Telstar 31 August 1968
|I can still remember as if it were yesterday, we were standing on the southern most point of Portland Bill waiting for the return of the leaders in the Cowes Torquay Cowes, the weather had been abysmal, it was cold with drizzle and sometimes a very stiff wind, suddenly the loudspeakers burst into excited action and the commentator announced that the leader was approaching The Bill, they didn’t say who but from the address system came the Tornado’s record Telstar and at that moment she came into view bouncing through the Race, an almighty cheer went up and she was gone. You could still hear the growl of her single Daytona as she vanished up the coast and into the history books.I can still remember as if it were yesterday, we were standing on the southern most point of Portland Bill waiting for the return of the leaders in the Cowes Torquay Cowes, the weather had been abysmal, it was cold with drizzle and sometimes a very stiff wind, suddenly the loudspeakers burst into excited action and the commentator announced that the leader was approaching The Bill, they didn’t say who but from the address system came the Tornado’s record Telstar and at that moment she came into view bouncing through the Race, an almighty cheer went up and she was gone. You could still hear the growl of her single Daytona as she vanished up the coast and into the history books.
But let us go back though to the beginning and to a class 3 boat called “Avenger” penned by racer turned designer, Don Shead, which was taking the class by storm, 21 foot long, built by Souters and powered by 2 Mercury outboards she changed the face of class 3 and started Mr Shead on his path to fame. Based on the success of this design a certain Mr Tommy Sopwith ordered a larger OP2 version of the design, to be built by Souters. With several unique design features, the Souter built Telstar also had a twin called Melodrama for entrant Mike Campbell and Brian Hendicott which did not incorporate Telstar’s raked transom though was otherwise identical and powered by Mercury outboards, in fact Mr Shead had 7 Avenger based designs in this years race although Telstar and Melodrama were the 25ft versions and the others, 21 footers.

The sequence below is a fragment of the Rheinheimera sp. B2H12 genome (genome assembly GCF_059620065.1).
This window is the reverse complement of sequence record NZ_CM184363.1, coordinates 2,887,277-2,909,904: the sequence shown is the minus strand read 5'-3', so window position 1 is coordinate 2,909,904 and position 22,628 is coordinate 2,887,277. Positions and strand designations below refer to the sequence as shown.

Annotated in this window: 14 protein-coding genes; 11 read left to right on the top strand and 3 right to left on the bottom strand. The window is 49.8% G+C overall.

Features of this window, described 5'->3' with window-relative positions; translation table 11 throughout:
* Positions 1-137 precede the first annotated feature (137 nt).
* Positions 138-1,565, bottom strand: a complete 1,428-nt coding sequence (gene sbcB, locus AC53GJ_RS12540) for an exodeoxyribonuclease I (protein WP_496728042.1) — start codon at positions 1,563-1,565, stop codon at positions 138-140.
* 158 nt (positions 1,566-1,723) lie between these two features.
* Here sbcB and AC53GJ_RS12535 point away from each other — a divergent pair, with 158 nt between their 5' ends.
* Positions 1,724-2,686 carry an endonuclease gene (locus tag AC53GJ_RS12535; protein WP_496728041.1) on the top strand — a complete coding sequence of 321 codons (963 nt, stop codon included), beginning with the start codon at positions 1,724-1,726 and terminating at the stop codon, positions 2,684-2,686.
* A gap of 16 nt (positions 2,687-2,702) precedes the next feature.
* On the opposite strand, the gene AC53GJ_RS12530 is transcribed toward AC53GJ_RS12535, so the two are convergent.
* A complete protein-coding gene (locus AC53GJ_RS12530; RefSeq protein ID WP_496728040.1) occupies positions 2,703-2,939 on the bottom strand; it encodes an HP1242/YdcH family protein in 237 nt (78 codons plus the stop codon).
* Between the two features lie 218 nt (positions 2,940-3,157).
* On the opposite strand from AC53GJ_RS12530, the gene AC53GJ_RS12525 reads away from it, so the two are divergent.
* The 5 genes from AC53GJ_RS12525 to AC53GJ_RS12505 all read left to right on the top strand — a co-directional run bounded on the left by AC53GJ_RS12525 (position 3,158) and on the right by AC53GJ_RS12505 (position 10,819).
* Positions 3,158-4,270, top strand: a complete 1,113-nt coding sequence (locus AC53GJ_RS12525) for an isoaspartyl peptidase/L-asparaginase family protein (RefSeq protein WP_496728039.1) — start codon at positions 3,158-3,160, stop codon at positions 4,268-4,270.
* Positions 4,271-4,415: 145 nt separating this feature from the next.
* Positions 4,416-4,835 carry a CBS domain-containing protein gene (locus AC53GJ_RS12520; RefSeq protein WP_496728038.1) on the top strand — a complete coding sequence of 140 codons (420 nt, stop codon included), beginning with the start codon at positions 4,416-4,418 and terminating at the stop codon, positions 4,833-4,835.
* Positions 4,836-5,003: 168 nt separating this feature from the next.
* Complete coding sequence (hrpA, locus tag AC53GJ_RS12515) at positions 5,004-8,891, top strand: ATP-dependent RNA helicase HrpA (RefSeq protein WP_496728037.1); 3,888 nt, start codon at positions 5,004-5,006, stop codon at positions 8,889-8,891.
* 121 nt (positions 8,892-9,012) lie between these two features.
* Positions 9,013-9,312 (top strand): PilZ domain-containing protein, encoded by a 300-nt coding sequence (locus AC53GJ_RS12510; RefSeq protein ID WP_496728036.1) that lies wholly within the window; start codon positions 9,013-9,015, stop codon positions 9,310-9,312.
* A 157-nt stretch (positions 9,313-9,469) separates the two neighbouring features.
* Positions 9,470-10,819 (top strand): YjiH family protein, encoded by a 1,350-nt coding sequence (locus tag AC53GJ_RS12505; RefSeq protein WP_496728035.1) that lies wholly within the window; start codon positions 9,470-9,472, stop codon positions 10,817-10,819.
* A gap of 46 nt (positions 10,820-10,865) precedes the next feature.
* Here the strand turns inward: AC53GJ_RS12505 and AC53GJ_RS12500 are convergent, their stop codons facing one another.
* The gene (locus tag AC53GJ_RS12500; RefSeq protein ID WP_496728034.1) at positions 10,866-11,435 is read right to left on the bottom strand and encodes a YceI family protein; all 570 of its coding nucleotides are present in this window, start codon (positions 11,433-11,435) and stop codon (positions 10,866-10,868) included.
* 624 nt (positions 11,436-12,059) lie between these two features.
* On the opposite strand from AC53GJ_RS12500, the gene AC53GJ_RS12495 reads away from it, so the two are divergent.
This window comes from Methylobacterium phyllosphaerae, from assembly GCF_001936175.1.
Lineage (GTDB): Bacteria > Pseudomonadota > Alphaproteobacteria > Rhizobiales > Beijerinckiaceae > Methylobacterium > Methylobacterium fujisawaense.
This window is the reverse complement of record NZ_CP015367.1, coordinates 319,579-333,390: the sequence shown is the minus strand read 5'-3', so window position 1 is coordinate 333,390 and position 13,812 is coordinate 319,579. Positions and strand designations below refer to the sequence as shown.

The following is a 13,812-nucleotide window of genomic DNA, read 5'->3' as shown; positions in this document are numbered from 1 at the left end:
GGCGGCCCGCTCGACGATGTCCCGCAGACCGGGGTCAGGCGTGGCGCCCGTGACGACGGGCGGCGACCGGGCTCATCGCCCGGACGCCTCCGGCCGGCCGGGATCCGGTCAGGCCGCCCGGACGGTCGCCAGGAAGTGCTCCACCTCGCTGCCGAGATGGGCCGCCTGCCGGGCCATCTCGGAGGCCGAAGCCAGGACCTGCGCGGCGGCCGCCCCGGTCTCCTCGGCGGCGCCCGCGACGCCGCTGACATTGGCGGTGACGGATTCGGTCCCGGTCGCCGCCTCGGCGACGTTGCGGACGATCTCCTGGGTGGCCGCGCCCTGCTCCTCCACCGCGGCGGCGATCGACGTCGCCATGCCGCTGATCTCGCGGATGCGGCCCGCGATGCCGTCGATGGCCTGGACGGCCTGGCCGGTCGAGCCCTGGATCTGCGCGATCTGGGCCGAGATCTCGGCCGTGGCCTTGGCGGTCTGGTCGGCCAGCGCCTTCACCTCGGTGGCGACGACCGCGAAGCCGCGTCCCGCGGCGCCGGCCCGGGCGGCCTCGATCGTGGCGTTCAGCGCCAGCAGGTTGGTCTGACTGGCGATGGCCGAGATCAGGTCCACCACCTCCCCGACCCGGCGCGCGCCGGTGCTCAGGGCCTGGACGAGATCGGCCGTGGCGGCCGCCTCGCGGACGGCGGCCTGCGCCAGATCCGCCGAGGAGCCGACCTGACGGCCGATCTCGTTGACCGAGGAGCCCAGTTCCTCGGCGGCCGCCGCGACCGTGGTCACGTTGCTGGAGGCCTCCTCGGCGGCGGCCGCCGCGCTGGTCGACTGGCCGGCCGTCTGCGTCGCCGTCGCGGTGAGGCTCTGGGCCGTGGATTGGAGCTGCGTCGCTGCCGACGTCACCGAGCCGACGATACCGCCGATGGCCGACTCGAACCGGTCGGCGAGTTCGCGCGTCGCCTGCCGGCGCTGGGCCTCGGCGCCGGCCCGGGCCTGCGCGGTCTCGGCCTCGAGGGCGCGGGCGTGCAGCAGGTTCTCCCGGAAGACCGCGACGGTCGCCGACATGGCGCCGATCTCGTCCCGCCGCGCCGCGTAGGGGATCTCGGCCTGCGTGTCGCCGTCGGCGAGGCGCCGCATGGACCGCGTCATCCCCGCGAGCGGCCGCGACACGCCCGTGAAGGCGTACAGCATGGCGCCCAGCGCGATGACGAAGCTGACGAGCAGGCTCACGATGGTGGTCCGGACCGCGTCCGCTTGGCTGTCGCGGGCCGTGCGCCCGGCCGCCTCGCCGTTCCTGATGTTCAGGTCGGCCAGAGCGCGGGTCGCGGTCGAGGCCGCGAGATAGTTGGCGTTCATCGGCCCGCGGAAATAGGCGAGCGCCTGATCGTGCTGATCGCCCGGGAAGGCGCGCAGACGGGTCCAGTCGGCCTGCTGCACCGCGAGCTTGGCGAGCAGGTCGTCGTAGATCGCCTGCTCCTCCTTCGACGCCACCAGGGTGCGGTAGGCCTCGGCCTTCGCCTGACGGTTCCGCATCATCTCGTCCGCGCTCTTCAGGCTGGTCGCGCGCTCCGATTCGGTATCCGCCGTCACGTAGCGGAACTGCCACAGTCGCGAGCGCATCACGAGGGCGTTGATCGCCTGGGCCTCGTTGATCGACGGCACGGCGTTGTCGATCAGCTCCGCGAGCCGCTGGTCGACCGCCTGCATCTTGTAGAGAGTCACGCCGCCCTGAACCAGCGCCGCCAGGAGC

Telstar Photo Courtesy Graham Stevens.
Telstar was unique in several respects, firstly at 25ft she was a small boat and had the driver and navigator standing in tandem in the slim hull, the Cowes Torquay was notorious for its changeable weather conditions, (1968 was no exception) most craft were designed around the mid to maximum length allowed in the rules.
Secondly, most entrants even the outboard brigade relied on 2 engines, Telstar had 1 Turbocharged Daytona of 650hp driving through a V drive, powerful enough, but one engine in this race renowned for breaking even the biggest most powerful craft was a risky choice.
Thirdly, Don Shead designed her with a new drive system, the first of what some people have called a surface prop. From her raked transom a stainless steel framework carried the rudder as far aft as was possible, the prop shaft emerging from the hull at quite an acute angle through a transom mounted P bracket and ending about 6 ins behind the rudder assembly.
On top of all this “new” engineering the race was now to return back to Cowes a total of 196 nautical miles!
The twin Melodrama had been successfully entered in The Needles Trophy, The Solent 70 and the Wills International taking 2 places and a first but Telstar retired from her first race the Wills, the omens did not look good, but at least the hull design had proved its worth with Melodrama.
The C-T-C had an entry of 54 boats for its new configuration with 3 top Italian teams out to win it and points in the World Championship, Vincenzo Balestrieri being the top gun In White Tornado! Telstar was also ranged against the cream of the British offshore scene including Surfury, Delta 28, Shand Kydd’s Ultimatum, also single engined, Kennerley’s Maltese Magnum 2 (an ex Don Aronow boat), Tim Powell’s UFO and a host of fast cabin boats who can take the rougher weather in their stride! and rough it turned out to be!. In the sheltered waters of the Solent it was the fast guys who set the pace Surfury and White Tornado swapping places whilst being hounded by Ultimatum, Maltese, Ken Raybould in John Hodder’s Broad Jumper the ex Bill Wishnick Formula and UFO.